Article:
A British royal couple begins a tour of the Caribbean, followed by protests in Belize

BELIZE CITY, March 19 (Reuters) – British Prince William and his wife Kate arrived in Belize on Saturday for a week-long tour of the Caribbean, which was marred by a local protest before it began amid of the British Empire’s colonial ties with the region.

The arrival of the Duke and Duchess of Cambridge coincides with the celebration of Queen Elizabeth’s 70th birthday on the throne and takes place almost four months after Barbados voted to become a republic, severing ties with the monarchy but remaining part of it. of the British-led Commonwealth. Nations.

Three miniature cannons saluted the couple as their plane landed in Belize City before a military band sang the national anthems of Belize and Britain at a welcoming ceremony that kept the media at bay.

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William inspected an honor guard while the band sang the local Creole song “Ding Ding Wala,” and then left with his wife to meet with Prime Minister John Briceno.

The couple will stay in Belize, former British Honduras, until Tuesday morning. On the eve of their departure, a planned event on Sunday was abandoned when dozens of villagers staged a protest.

Residents of Indian Creek, an indigenous Mayan village in southern Belize, said they were upset that the royal couple’s helicopter had been given permission to land on a local football field without prior consultation. Read more

The village is in a land dispute with Fauna & Flora International (FFI), a conservation group supported by the royal family, arousing dissatisfaction with the colonial settlements of the colonial era, still contested by indigenous groups.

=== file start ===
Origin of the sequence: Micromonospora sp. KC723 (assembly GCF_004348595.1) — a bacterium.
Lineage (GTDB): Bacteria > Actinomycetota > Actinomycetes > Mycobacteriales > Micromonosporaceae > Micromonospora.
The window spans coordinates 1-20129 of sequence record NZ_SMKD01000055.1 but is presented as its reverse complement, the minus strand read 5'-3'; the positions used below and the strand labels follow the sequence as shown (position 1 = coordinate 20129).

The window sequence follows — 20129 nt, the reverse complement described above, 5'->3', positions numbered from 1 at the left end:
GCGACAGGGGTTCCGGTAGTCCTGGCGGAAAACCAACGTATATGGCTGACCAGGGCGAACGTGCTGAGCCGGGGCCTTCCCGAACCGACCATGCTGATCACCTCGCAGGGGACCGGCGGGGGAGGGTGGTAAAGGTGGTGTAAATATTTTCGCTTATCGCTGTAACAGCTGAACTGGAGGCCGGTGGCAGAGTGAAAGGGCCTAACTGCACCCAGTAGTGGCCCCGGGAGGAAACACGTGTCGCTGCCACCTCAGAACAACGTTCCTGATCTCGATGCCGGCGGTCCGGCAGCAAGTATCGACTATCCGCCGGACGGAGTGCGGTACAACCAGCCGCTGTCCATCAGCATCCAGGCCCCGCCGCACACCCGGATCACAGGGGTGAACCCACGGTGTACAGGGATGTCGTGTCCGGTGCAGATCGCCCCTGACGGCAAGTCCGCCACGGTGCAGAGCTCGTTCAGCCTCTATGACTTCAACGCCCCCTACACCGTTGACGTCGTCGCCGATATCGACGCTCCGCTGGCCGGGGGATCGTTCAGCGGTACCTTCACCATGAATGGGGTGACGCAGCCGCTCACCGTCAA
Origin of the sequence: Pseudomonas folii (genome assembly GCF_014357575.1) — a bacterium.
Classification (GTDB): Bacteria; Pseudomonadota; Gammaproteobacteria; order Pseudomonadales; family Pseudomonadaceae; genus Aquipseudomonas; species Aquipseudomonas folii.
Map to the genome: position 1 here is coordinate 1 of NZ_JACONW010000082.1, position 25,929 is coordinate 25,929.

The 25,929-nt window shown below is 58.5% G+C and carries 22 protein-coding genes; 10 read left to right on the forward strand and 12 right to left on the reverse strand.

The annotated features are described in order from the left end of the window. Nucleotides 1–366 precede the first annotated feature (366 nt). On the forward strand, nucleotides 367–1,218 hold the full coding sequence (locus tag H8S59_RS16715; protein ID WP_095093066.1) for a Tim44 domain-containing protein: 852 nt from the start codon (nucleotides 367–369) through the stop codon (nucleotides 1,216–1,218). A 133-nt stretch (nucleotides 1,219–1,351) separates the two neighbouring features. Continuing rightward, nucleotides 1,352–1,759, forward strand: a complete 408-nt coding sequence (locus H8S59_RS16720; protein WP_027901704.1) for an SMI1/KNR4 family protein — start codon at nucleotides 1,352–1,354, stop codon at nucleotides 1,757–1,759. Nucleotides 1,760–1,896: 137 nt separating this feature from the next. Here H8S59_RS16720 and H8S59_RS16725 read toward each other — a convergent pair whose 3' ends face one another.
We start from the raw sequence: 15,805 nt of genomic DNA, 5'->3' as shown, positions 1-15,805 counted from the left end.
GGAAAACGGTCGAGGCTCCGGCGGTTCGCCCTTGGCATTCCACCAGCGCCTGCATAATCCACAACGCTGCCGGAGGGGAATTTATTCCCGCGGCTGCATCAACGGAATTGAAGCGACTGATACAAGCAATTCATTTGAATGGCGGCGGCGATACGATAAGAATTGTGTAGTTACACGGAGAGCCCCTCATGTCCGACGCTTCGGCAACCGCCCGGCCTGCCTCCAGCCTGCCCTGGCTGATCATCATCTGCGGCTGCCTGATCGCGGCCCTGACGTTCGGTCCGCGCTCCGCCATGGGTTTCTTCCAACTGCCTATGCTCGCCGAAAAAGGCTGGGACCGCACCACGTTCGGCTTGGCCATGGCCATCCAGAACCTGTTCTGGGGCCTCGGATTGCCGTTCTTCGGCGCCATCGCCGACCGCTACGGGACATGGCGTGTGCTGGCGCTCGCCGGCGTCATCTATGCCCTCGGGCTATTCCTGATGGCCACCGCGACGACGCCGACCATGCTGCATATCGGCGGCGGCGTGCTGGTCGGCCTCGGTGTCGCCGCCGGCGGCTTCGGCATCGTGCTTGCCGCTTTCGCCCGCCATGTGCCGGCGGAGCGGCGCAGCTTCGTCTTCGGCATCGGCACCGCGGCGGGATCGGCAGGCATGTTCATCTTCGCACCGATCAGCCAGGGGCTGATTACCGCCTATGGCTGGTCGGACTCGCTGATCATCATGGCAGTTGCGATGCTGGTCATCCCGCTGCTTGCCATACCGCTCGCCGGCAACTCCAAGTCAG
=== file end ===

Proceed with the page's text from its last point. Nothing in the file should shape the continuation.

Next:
Instead, a visit to another site is planned, the Belizean government said. In a statement, Kensington Palace confirmed that the program will be changed due to “sensitive issues” involving the Indian Creek community.

In a statement, the FFI said it had purchased land in nearby Boden Creek from private owners in December 2021 and would preserve and protect the area’s wildlife while supporting the livelihoods and traditional rights of the local people.

Without directly addressing the dispute, the FFI said it had bought the land for the benefit of the ecological integrity of the area, the resident communities and Belize as a whole and pledged to maintain an “open and continuous dialogue” with the local community.

After Belize, the Duke and Duchess will visit Jamaica and the Bahamas. Meetings and a variety of events are scheduled with politicians and a number of civic leaders.

Dickie Arbiter, Queen Elizabeth’s press secretary from 1988 to 2000, described the tour as a benevolent visit that should give a temporary boost to the family’s popularity.

Today, many people in the former colonies see the monarchy as an anachronism that should be let go, he said. But few things were expected to change as long as Elizabeth remained on the throne.

“The royal family is pragmatic,” he said. “He knows he can’t look at these countries as states forever and for a day.”


Debates over colonial oppression, including possible reparations for Jamaican slave descendants, could push several countries to imitate the recent move by Barbados. Read more

Carolyn Cooper, a professor emeritus at the University of the West Indies, said the royal couple’s visit was unlikely to discourage Jamaica from opting for republican status.

“I think there is a popular opinion against the monarchy,” she said.

Some in Belize, which gained independence from Britain only in 1981, are warmly talking about staying in the pillar.

“I think it’s a great opportunity for them to appreciate the country’s multiculturalism, natural attractions and enjoy our culinary practices,” said Joseline Ramirez, manager of Cayo District in western Belize.

Others are less enthusiastic.

Alan Mckoy, a Belize City mechanic, said he “couldn’t care less” about the royal family.

“They are no better than any of us,” he said.

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Report by Jose Sanchez in Belize City Additional reporting by Dave Graham, Kate Chappell and Cassandra Garrison Editing by David Alire Garcia, Edmund Klamann, Frances Kerry, Diane Craft and Jonathan Oatis

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